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Shampoo for Boxer Dogs

Boxer dog looking at reflection
Mufasa, 10 weeks old
Photo courtesy of Christina Knowles 


We've received quite a few emails asking us what is the best shampoo to use for Boxer dogs and this is often due to several reasons:

1) Many owners feel that a product is doing its job… it suds up nicely and gives the coat a nice scent; however just a few days later the pleasant smell is gone and there's a slight but odd odor that builds and builds until the next bath.

2) This breed's skin and coat can be very sensitive to drying out and the wrong shampoo can clean well but it causes skin to dry out and it dulls and dries the fur as well. Boxers should have super shiny coats that look really healthy; it can be a bummer when a shampoo doesn't offer enough shine.

3) For puppies and dogs with allergies (sores and/or irritation), dry skin, dandruff and other issues, it's important to find the right medicated shampoo that will actually work well after just the first use and continue to work, making improvements with each use.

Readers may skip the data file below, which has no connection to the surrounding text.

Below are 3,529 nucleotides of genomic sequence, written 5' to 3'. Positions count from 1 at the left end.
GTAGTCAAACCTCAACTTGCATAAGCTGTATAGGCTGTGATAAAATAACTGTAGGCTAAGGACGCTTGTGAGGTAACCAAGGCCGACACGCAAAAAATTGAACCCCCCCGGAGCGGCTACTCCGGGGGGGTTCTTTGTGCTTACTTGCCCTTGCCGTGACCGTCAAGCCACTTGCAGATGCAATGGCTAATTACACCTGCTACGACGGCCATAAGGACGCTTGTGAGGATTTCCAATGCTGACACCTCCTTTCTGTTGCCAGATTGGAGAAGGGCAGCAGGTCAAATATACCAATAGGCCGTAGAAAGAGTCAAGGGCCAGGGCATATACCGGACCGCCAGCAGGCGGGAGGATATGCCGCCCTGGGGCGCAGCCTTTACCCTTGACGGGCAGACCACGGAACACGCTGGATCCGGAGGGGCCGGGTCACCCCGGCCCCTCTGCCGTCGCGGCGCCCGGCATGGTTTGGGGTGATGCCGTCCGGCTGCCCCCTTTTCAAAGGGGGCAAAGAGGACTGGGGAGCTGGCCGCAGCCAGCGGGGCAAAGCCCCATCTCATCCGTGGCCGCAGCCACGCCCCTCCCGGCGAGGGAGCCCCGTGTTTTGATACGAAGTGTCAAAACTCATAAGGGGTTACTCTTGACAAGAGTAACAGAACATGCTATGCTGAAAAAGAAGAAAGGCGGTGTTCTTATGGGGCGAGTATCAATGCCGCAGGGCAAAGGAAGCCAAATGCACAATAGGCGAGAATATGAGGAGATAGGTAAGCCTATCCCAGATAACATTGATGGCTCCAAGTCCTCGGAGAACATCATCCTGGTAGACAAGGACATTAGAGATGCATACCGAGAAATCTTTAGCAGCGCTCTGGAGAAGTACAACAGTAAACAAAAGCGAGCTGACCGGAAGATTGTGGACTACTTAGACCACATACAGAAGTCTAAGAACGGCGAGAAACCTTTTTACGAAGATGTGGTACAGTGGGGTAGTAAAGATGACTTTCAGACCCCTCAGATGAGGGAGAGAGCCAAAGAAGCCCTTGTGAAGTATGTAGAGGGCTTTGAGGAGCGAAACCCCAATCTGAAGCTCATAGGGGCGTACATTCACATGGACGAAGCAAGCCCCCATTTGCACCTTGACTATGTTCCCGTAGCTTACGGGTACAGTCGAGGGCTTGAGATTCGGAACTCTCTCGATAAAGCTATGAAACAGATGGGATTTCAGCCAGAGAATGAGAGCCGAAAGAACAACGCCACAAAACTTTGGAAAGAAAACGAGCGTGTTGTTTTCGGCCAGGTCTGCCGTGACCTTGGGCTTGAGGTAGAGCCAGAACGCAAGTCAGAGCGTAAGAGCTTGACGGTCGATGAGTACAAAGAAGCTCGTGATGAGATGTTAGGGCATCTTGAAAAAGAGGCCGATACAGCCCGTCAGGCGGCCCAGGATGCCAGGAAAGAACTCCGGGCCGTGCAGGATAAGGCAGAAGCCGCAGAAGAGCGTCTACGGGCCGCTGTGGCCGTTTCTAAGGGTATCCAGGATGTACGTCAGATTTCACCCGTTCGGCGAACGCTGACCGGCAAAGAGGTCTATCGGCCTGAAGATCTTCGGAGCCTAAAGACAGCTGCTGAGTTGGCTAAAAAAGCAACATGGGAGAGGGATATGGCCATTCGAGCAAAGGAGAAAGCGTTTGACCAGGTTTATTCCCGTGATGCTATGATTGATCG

This section will discuss:
  • What good shampoo will do for your Boxer 
  • The negative effects of the wrong shampoo
  • The best shampoos to use for this breed and why
  • Why the use of secondary products such as conditioner and leave-in spray are beneficial

What Good Shampoo Will Do for Your Boxer

Scrubbing the coat really needs to go far beyond bubbling up and cleaning the fur. A really good shampoo will do the following:

1) Properly cleanse away accumulated body oils - This is one of the biggest factors in whether a shampoo is working well. When a Boxer dog is washed correctly, 99% of excess body oils are cleansed away. 

The body will naturally start to produce oil almost immediately after the bath. Each day, there is a bit more and this mixes with water (rain water, puddle water, etc.) fine debris particles, fine dirt particles and small dead hairs (even when not in a shedding phase, tiny hairs are constantly being renewed and many fall back into the coat).